The only thing you need to add are the small fictional things that lets these real persons and real places function within your transmedia venture.

I’ll update with an example of ours as soon as we’ve got stuff to show ☺

Tuesday, October 26, 2010

Musings on transmedia development

(Felt the need to write down some stuff re: transmedia development that have been bouncing around in my head for some time. It's basically just some reflections from the ground floor of the transmedia development factory...)

We started out as developers of interactive television-formats some five-six years ago. These were based on television as the core of the content, with interactivity included either via mobile phones or via digital set-top-boxes. We realized very early on that if you want to develop something that should accompany a traditional piece of content - like a tv show - you needed to develop the two (or more) together from the start. Thus you avoided the awkward feeling of added content being slapped onto existing content, without any form of seamless and enjoyable experience.

As time has gone by, we have thankfully been able to let go of the limited MHP interactivity for set-top-boxes and have happily embraced the cross media / transmedia approach to telling stories, be they music shows, kids shows, game shows or just about any kind of content. Now, some things are always good to keep in mind while starting up or being in the development phase of a transmedia project:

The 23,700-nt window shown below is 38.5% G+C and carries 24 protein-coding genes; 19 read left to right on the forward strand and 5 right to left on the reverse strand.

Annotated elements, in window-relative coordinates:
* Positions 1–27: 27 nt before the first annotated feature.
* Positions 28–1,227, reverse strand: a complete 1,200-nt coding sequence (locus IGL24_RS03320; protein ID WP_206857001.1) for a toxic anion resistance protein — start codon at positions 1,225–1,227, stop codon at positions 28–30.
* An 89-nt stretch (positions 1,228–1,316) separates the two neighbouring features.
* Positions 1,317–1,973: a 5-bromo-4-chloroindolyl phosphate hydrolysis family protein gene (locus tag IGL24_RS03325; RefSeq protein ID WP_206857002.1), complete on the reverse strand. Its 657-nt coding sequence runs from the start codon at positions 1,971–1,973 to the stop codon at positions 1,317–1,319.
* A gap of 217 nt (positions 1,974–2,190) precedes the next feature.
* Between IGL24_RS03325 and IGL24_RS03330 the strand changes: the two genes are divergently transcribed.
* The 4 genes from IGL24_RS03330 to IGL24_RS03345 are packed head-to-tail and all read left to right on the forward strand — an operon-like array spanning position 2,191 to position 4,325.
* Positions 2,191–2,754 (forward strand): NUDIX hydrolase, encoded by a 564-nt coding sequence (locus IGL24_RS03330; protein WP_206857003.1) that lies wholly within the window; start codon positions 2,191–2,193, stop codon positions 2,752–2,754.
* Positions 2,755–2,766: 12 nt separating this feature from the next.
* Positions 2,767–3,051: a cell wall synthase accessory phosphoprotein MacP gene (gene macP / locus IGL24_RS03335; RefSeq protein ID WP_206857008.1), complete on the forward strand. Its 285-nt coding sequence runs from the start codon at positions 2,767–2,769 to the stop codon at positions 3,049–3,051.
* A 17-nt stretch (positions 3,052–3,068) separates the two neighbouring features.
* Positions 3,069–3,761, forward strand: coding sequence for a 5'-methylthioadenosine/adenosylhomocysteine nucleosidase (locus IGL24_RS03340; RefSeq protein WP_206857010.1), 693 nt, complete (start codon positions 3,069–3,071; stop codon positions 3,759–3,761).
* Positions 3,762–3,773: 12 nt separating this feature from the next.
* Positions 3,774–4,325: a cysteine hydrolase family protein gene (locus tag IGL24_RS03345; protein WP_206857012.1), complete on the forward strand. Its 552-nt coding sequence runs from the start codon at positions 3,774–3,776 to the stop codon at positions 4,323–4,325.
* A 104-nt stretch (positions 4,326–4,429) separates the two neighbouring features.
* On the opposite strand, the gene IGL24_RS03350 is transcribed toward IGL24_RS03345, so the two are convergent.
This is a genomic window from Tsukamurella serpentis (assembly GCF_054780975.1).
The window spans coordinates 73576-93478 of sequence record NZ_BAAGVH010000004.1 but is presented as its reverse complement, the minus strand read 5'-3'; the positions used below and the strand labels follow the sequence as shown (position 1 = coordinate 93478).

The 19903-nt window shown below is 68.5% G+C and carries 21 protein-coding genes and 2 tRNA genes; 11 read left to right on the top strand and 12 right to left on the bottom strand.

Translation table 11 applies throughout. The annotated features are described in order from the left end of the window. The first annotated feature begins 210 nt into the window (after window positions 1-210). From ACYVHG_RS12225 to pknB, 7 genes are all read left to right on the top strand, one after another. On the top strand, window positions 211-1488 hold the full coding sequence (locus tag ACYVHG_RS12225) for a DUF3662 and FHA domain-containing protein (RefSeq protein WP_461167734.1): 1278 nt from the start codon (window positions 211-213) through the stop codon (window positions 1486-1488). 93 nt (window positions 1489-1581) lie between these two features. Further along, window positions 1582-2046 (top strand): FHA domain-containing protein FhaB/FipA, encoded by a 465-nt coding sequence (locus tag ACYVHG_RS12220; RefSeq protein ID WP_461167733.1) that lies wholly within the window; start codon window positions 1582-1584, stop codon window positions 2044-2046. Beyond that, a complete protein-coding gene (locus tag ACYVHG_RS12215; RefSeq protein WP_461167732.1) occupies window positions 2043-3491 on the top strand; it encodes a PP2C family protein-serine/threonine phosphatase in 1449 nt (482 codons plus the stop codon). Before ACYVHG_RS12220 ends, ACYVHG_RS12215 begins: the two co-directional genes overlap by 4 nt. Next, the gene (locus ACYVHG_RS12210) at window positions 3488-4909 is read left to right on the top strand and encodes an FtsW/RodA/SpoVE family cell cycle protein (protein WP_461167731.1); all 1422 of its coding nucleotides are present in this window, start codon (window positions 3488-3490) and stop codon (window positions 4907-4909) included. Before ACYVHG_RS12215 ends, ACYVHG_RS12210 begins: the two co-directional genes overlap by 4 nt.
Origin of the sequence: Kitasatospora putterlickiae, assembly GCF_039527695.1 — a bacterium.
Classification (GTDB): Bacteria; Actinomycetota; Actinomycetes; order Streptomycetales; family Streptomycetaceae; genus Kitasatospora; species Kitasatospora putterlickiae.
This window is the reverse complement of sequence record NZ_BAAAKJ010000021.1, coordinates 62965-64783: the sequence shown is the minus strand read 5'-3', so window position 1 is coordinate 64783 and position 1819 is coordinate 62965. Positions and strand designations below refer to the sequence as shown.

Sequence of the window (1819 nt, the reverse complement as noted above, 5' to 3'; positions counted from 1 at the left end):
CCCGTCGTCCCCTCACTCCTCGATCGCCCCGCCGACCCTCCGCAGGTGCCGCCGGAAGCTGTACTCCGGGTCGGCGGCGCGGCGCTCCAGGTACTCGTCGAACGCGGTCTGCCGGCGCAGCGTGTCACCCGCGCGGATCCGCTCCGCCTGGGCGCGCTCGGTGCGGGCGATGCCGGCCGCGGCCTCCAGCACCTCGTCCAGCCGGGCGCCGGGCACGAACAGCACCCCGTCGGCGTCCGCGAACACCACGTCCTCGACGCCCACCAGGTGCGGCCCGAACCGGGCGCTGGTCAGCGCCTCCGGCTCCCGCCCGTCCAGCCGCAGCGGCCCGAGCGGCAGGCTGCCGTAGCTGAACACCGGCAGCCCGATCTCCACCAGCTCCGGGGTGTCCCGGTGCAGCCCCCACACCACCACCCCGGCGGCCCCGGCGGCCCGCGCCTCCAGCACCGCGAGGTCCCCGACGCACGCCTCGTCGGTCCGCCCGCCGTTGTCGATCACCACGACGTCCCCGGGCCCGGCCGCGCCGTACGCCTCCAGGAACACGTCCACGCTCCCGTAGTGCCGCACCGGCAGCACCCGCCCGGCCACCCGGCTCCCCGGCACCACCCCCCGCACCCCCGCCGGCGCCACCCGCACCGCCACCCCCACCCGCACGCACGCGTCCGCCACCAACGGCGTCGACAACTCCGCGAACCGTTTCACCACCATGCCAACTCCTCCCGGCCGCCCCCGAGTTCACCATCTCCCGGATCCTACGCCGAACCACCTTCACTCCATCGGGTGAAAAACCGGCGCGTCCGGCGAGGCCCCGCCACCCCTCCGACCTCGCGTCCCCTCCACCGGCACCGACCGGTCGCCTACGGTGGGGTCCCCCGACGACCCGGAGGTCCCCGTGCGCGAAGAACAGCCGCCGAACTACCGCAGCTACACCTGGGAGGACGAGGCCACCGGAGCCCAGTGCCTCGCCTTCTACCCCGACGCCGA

First off, make sure you're developing and creating compelling content - you need a great story to function as the framework, with enough holes in it for the audience to be able to fill in stuff themselves and become engaged in the story (Jeff Gomez's "Swiss Cheese-model"). Don't forget the narrative superstructure - build it solid enough to serve as a vehicle for this particular story, but also as a bed for future stories (from past, present and future in the story universe) to spring from.

Secondly (but developed at the same time so it all fits together nicely without any last-minute panic solutions, thank you very much) - logical ways for the audience/users to connect to the story, from platforms that are themselves logical ways into the story. I.e., do not make an iPad app just 'cause everyone else has one. If it's not essential for how you experience the story, leave it out.